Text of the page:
As one of over 20,000 cases falsely flagged for unemployment benefit fraud by Michigan’s MIDAS algorithm, Brian Russell had to file for bankruptcy, undermining his ability to provide for his two young children. The state finally cleared him of the false charges two years later. RealPage, one of several automated tenant screening tools producing “cheap and fast—but not necessarily accurate—reports for an estimated nine out of 10 landlords across the country”, flagged Davone Jackson with a false arrest record, pushing him out of low income housing and into a small motel room with his 9-year-old daughter for nearly a year. Robert Williams was wrongfully arrested for a false facial recognition match, Tammy Dobbs lost critical access to healthcare benefits….

Despite the current public fervor over the great potential of AI, many deployed algorithmic products do not work. AI-enabled moderation tools regularly flag safe content, teacher assessment tools mark star instructors to be fired, hospital bed assignment algorithms prioritize healthy over sick patients… Deployed AI-enabled clinical support tools misallocate prescriptions, misread medical images, and misdiagnose. The New York MTA’s pilot of facial recognition had a reported 100% error rate, yet the program moved forward anyway.

Responsible use of machine learning requires near-paranoid distrust. It also requires unshakable commitment to on-going monitoring of accuracy. Even if a system performs well when first put into use, its outputs may become increasingly inaccurate as real-world conditions change. If bananas were in season at first, you might be fooled until winter, when the supermarket gets sent more and more overripe ones.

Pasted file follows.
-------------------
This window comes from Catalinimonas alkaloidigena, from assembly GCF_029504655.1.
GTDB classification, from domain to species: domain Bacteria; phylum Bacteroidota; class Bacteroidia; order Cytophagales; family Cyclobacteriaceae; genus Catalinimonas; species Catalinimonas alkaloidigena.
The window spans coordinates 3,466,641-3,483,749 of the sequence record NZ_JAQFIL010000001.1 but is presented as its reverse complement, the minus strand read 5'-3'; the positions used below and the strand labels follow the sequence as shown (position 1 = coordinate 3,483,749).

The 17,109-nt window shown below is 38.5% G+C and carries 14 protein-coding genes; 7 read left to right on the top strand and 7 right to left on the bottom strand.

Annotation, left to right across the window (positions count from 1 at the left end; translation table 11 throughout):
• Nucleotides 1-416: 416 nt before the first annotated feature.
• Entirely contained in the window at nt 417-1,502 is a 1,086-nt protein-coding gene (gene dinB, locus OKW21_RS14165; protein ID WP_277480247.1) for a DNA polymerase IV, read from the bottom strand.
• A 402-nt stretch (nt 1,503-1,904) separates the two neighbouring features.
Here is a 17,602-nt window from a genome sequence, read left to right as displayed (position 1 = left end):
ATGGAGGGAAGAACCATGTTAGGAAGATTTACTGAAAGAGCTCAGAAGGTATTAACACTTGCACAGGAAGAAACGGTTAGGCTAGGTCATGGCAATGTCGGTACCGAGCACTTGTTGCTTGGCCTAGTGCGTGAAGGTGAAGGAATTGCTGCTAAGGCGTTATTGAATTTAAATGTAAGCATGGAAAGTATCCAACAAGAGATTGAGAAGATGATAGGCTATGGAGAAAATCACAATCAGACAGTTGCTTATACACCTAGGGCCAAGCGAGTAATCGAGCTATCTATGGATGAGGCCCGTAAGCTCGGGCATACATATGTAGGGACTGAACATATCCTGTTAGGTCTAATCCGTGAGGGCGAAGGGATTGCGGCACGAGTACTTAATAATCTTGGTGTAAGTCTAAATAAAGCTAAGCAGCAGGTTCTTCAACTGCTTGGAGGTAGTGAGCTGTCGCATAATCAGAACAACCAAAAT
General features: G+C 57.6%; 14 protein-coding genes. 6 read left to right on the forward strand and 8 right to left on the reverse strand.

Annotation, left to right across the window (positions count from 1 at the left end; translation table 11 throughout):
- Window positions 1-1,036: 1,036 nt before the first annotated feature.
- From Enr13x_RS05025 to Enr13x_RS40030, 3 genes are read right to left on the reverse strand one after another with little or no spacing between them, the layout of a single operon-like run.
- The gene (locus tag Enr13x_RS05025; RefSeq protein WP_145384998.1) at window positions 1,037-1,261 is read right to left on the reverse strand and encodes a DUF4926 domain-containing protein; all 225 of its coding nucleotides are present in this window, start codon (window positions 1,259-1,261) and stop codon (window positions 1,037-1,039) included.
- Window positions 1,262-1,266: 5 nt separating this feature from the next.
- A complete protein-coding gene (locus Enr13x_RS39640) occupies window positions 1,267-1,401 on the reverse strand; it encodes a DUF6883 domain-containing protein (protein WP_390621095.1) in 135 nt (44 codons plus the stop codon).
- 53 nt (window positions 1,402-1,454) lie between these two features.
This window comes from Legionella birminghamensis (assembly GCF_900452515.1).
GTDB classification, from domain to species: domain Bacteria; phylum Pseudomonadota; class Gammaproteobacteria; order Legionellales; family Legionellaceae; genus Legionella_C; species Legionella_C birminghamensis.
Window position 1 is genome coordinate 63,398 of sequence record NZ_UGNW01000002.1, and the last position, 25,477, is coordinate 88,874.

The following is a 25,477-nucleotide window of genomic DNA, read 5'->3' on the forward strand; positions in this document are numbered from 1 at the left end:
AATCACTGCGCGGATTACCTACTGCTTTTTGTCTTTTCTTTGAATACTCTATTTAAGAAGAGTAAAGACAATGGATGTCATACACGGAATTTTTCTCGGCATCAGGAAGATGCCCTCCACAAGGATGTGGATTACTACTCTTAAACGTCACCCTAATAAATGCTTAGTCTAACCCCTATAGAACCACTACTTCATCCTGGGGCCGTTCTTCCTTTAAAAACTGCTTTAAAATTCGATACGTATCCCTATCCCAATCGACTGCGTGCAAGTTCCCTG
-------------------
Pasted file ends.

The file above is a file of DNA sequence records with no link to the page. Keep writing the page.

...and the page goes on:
Text generators appear capable of commonsense reasoning. Perhaps with continued technical advances they will get better at that than people. That might make them Scary superintelligences. I think this is relatively unlikely, but almost nothing about their operation is understood, so one cannot have confidence in any prediction.

Therefore, prudence advises considering seriously that Scary AI might arrive soon, and acting accordingly. Among other measures, I believe it is urgent and important to do the science necessary to figure out what’s going on inside existing AI systems. Gradient Dissent sketches some technical approaches. I summarize bits of that in the next section here, “Fight Doom AI with science and engineering.”

What you can do

Most apocalyptic scenarios feature systems that are deceptive, incomprehensible, error-prone, enormously powerful, and which behave differently (and worse) after they are loosed on the world.

That is the kind of AI we’ve got now.

This is bad, and needs fixing.

Everyone can develop habitual mistrust of AI and its outputs.

In the case of text generators, it helps to bear in mind that they don’t know anything, other than what words are likely to appear in what order. It is not that text generators “make stuff up when they don’t know the right answer”; they don’t ever know. If you ask one whether quokkas make good pets, it may write a convincing article explaining that they are popular domestic companions because they are super friendly and easy to care for. Ask again immediately, and it may write another article explaining that they are an endangered species, illegal to keep as pets, impossible to housebreak, and bite when they feel threated.3 Exactly the same process produces both: they are mash-ups of miscellaneous internet articles about “does animal X make a good pet,” with some quokka factoids thrown in.

A good rule of thumb is that if an institution pays for a technology you use, it serves their interests, not yours. If those ever conflict, the technology will be used against you. (Google’s Chrome web browser comes for free because it is an advertising and surveillance device.4)